4LiFe Lithium Iron Battery
ALTERNATIVE ENERGY

New Lithium Battery at Iron Edison | Lower Cost of Ownership

4th generation Lithium Battery from Iron Edison

Iron Edison’s NEW Lithium Iron Battery: The 4LiFe

Iron Edison’s 4th generation Lithium Iron Phosphate battery is an exciting development in battery bank storage technology.

(Scroll down to read why I like them for preparedness)

It’s seemingly a perfect solution for new solar projects or upgrading existing solar systems to the benefits of Lithium.

If you have an aging lead acid battery system, this lithium battery may be a direct replacement. And the bonus is a lower cost of ownership over time than lead acid. (Yes, you heard that right)

Features | 4LiFe Lithium Iron Battery

The IronEdison4LiFe is a sealed maintenance free battery solution that can provide decades of reliable and worry free energy storage for your off grid or grid interactive energy system.

An integrated battery management system prevents damaging overcharging or over discharging.

Up to four batteries can be paralleled, creating a battery solution with over 61 kWh of capacity!

Safety | 4LiFe Lithium Iron Battery

Iron Edison uses Lithium Iron Phosphate for all of their Lithium batteries. It is the safest chemistry in the Lithium Ion family.

Unlike the lithium cobalt oxide battery chemistry found in consumer electronics that are known for thermal runaway and other safety concerns, Lithium Iron Phosphate is known as the safest lithium ion chemistry available.

This paired with their integrated fail safe battery management system eliminates the potential for any dangerous failures.

Battery Life | 4LiFe Lithium Iron Battery

The new 4LiFe has up to 40 years of life expectancy!

When you run a cost analysis, this means a levelized cost of ownership (LCOE) of only $0.12 / kWh!

Compare that with lead acid’s $0.25 to $0.80 / kWh, and you’ll see that this battery is an excellent investment choice.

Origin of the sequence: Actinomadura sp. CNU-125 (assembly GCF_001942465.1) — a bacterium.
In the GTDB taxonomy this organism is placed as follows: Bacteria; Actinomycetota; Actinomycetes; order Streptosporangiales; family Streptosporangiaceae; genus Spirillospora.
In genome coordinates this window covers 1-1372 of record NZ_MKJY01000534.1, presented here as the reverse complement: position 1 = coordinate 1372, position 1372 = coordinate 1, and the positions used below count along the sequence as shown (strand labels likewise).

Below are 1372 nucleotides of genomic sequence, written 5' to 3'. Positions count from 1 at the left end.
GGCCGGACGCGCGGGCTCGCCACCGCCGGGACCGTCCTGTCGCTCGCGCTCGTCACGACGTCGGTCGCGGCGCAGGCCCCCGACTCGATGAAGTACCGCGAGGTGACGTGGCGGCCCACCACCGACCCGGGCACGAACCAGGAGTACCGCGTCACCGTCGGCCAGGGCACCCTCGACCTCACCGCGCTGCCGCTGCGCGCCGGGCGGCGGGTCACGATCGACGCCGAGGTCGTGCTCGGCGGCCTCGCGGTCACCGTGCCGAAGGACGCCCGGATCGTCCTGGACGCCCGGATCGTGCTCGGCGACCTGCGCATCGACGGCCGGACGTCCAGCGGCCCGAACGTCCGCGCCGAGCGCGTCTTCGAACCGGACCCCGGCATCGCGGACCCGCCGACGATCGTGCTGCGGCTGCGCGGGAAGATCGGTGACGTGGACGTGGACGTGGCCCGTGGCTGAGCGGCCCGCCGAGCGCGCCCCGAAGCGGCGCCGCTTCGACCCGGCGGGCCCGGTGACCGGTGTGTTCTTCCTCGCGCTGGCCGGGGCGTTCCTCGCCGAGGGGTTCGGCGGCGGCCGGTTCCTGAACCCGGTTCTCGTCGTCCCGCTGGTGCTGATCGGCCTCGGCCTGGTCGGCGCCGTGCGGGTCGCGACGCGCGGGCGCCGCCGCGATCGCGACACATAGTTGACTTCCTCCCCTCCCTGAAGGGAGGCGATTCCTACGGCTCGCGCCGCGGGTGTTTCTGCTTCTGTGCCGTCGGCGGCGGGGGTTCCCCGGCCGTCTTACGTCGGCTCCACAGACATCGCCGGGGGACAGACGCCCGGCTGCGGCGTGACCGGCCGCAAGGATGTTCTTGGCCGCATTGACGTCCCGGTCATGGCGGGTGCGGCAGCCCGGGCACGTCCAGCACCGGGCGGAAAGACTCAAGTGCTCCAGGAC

UPDATE (NEW ARTICLE ON CYCLE LIFE)
Lithium Iron Phosphate Battery Specs – Cycle Life vs. DOD

Iron Edison 4LiFe Lithium Iron Battery Technical Specifications

View their spec sheet here.

( product page )

A Best Choice For Battery Bank

Everyone has their own specific needs, requirements, and opinion.

I am currently running a lead acid battery bank in my alternative energy solar system (off-grid circuits into the home side-by-side with my grid utilities).

When it’s time to replace the batteries as they reach their end of life, I will most definitely be looking into Iron Edison’s new (4th generation) Lithium Iron battery.

Here’s a previous article that I wrote about their batteries:

Lithium Iron Battery for Off Grid

Why I like them for preparedness

There are several reasons why these batteries are appealing to me for preparedness.

  1. Their in-service life is much longer than lead-acid.
  2. 80% depth-of-discharge! Much more usable energy (amp hours).
  3. Smaller footprint compared with lead-acid.
  4. Maintenance free.

Continue reading: More articles on Alternative Energy

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11 Comments

  1. So would these be suitable for a trolling motor?
    It’s actually part of my plan. In SHTF I can’t maintain a gas boat motor but I can a battery operated trolling motor on a bass buggy running trot lines and bow fishing.

    1. Matt, well, no. These are 48V batteries. 48 volts is the typical voltage for most off-grid battery bank systems (better efficiencies). Trolling motors are 12 volts.

        1. Matt, I’ve heard good things about Firefly Oasis Carbon Foam AGM Group 31 batteries. They are 12 volt and and designed for marine use. Not cheap but supposed to last 3 times longer than a typical AGM battery.

    1. The reference to 61 kWh is an example of the high capacity you could get (by paralleling 4 of their larger batteries).

      Their smallest size will hold just over 5 kWh of energy capacity.

      And it could be per day, per whenever. It’s a storage of energy until replenished or ‘filled back up’.

  2. Hmmmm… I wonder what a person might use in an RV? I have been thinking of setting up a 12v system (actually two batteries in parallel) with a simple solar charger on the roof. I guess the same question would apply to a boat. Open to suggestions.

    1. i have done that.. 2 x 12V batteries in parallel with a solar panel that trigger charges them, using
      a cheap solar charging regulator harborFreight to control the charging. Lasted us about 3 years until we sold the 5th wheel.

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